I brewed this with a well-heaped teaspoon steeped for four minutes, boiling water.

The colour is so intense a dark brown as to be opaque and almost black, with a yellowish cast round the edge of the surface circumference.

In the nose there’s a doughy element and there’s a meaty element reminiscent of Oxo or Bovril or some such thing.

In the mouth … I’m actually struggling for words, this is a bit different. First of all, as you’d expect from the seller’s notes, there’s absolutely no Lapsang Souchong taste of pine, nor is there any smokiness. It has that smoothness and body I usually link to a ‘butter’ element, but this time it’s definitely not a butter taste; perhaps I could call it toffee, but it’s not sweet – not that it’s at all harsh or bitter. It’s almost as if it ‘thickens’ the tea and it definitely gives a richness of flavour. There’s that Bovril or Oxo element – just a hint of beefiness. There’s just enough good basic tea there, but, oddly, I’m getting a rather stronger basic tea element in the aftertaste, from a second or so after swallowing, onwards. There’s the faintest hint of liquorice in there. These things blend together to give a quite savoury, meaty whole.

I could characterise this as a very ‘satisfying’, ‘soothing’, ‘comforting’ tea, but if that makes it sound like the traditional British cuppa it’s the wrong impression. This is a bit different – something out on it’s own. It’s a really excellent cup of tea.

This doesn’t seem like the kind of stuff that would bear a second infusion, but the instructions say one or two, so I’m trying a second – four minutes, again.

Surprisingly, this is still quite an intense colour. It may be a fraction less intense but I still can’t see to the bottom.

It smells almost the same, but with, perhaps, the very faintest metallic hint.

In the mouth it strikes me as a slightly lighter cup of tea than the first. That thing I was hesitant about calling toffee is now definitely a toffee element. The meaty thing is, perhaps, reined back a little. That tiny metallic hint is there, too, but I’m not sure if it’s right to call it ‘metallic’; it’s not grassy, perhaps it’s something between grassy and metallic. It’s very, very faint though, just enough to put a slightest ‘edge’ in the flavour. There’s something in the aftertaste – now, this sounds horrible, but I’m really not describing something horrible – that is reminiscent of that ‘smell of sick’ note you get in good champagne (I’ve actually seen it described as such by wine professionals, so it’s not just me being fanciful).

This is an excellent cup of tea, again, but not quite the same thing as the first one.

At £30 per 100g ($48 plus or €39 plus at the time of writing), this stuff causes some soul-searching, though. I only have a sample and I’d love to get in a stock of it; but it’s not as if it’s the only expensive tea in this batch that I’m thinking the same thing about – I can think of at least three without looking at my notes. If I gave in to the temptation, bankruptcy would loom, I think.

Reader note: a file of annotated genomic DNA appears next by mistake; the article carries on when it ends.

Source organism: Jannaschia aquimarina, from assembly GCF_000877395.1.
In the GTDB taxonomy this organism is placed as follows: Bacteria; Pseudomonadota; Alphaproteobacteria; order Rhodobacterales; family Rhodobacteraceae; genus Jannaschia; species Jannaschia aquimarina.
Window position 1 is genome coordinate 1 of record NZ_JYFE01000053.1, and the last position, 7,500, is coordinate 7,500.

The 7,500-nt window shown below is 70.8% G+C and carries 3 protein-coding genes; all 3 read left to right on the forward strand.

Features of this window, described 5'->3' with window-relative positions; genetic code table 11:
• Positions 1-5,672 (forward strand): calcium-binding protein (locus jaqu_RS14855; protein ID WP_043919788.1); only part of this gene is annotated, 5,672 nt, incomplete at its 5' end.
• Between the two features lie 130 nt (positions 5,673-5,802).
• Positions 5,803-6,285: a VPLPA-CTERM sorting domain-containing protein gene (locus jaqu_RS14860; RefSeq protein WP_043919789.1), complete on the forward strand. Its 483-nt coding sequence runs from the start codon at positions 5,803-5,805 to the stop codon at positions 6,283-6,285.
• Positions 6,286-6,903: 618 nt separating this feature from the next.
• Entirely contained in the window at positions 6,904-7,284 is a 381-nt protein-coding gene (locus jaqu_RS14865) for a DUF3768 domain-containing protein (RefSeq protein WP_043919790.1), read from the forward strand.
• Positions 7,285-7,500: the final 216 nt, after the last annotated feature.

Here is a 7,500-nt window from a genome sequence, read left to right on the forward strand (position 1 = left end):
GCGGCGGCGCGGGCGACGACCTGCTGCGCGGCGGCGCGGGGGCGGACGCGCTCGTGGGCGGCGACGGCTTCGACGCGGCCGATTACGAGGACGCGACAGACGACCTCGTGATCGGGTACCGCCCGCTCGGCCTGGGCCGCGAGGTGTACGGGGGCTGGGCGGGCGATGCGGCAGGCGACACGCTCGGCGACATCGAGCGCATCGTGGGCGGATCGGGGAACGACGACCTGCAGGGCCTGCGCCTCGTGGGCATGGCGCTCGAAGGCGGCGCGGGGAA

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Happily retired male.

Started exploring ‘proper’ tea in March, 2010 after decades of PG Tips teabags. I was initially looking for ‘the perfect tea’; now I don’t want to find one – I’m so much more enjoying exploring the variety.

A confession: I take my tea with four sweeteners to a half-pint mug.
28/05/2012 – I’ve decided to wean myself off the sweeteners, starting this morning, so, three per mug instead of four (I’m getting a growing feeling that I’m failing to get the best out of some of the oolongs and greens I try and I intend getting a gaiwan and the appropriate little cups, and sweeteners don’t seem to be appropriate, there). 16/02/2013 – since New Year’s Day I’ve only been using two sweeteners. I’m struggling to get used to it, to be honest – some teas are more difficult than others.

How I make tea: either in a traditional teapot which holds enough for three half-pint mugs and has a removable infuser (London Teapot Company); or in a half-pint mug with an Agatha’s Bester filter. Sometimes I vaguely think about getting some nice, genteel cups and saucers …

Important: I measure the tea with plastic kitchen measuring spoons – teaspoon and half-teaspoon sizes – so when I say a ‘heaped teaspoon’, as the correct measure is a levelled one, I should probably be calling it ‘two teaspoons’!


Derbyshire/Staffordshire, UK.

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